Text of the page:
Networking 101: How to Foster Relationships in College and Beyond

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Gracie Gitzinger
A group of college students standing together on a college football field.

The ability to form relationships with others in both education and business settings not only allows people to learn from others and trade information but serves as a path to form life-long relationships with mutual benefits.

So what exactly is networking?

Networking can be defined as a mutually beneficial interaction that involves exchanging ideas and information between individuals who are connected by a common career, industry, or interest. Networking shouldn’t be transactional; it doesn't have to take place only when you need something from someone else.

Where to network?

LinkedIn is one of my personal favorite platforms to network with others on. The website allows for users to search for people who work at specific companies or have certain occupations and then can filter down to those who went to the same college/high school or who have worked at similar companies as those searching. LinkedIn has a messaging feature where direct messages can be sent to connect people with each other. Oftentimes, the direct messages can lead to exchanging emails or phone numbers and continue to develop relationships.

It’s important to also look out for networking events that are held in larger cities or at universities. In-person networking events are a great way to build self-confidence and conversation skills while meeting new professionals that could potentially turn into long-term relationships. A lot of the times, colleges will bring in alumni to network with students (look out for different alumni events like alumni weekend throughout the year) or cities will have networking events with registration open to the public where various professionals come together to share information and meet each other.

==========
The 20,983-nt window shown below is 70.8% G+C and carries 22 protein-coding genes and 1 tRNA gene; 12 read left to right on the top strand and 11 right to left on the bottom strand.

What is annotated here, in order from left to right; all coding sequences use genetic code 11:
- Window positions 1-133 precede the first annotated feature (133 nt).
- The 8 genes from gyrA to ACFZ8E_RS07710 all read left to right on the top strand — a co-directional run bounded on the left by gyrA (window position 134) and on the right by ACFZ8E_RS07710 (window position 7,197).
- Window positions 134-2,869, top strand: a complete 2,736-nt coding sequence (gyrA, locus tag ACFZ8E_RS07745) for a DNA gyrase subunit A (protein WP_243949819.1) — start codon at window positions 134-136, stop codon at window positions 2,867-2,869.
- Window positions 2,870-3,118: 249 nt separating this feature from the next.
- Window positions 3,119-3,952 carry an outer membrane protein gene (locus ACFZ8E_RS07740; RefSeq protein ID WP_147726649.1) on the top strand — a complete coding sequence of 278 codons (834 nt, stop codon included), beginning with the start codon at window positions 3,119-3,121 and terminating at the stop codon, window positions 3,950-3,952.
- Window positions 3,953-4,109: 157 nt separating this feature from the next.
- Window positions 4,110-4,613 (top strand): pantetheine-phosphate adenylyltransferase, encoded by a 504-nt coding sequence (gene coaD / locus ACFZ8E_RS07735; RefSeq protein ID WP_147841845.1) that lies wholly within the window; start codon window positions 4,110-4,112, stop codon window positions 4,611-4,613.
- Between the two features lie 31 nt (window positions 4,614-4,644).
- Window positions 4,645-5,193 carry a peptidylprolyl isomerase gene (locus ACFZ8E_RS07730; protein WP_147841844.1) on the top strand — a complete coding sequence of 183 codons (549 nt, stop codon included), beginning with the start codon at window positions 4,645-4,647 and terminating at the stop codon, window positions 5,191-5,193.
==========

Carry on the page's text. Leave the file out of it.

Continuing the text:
Networking with peers

Networking can happen between people of ALL ages. As a college student, my “network” consists mainly of my peers along with some adults (mainly Ohio State alumni) who I have connected with throughout my time at university. Fellow students are great to network with because they’re often in similar places in their career, acting as a support system to help others grow and develop. It’s important to foster student relationships because in the long-term those could turn into professional development and career opportunities.

Networking with professionals

Being a student of any kind is very beneficial because often people love to help students! A good starting point to networking with professionals would be with alumni of your college/university. It’s easier to connect with people who share something in common. An example of a message to send to a school alumnus is as follows:

“Hi, Montana! I noticed that you also attended Ohio State University and have a range of experience in the fashion industry. I am a current OSU student looking to break into the NYC retail industry for a summer internship. I know you have a lot of experience in the space, and it would be great to connect and chat about the dos and “don’ts” as I begin the recruitment cycle. Thanks!”

Alumni understand what it’s like to be in our shoes as students and want to help others succeed. It never hurts to reach out over email or LinkedIn, at the very least someone will not respond, but more likely than not people will be willing to connect and offer any advice they may have!

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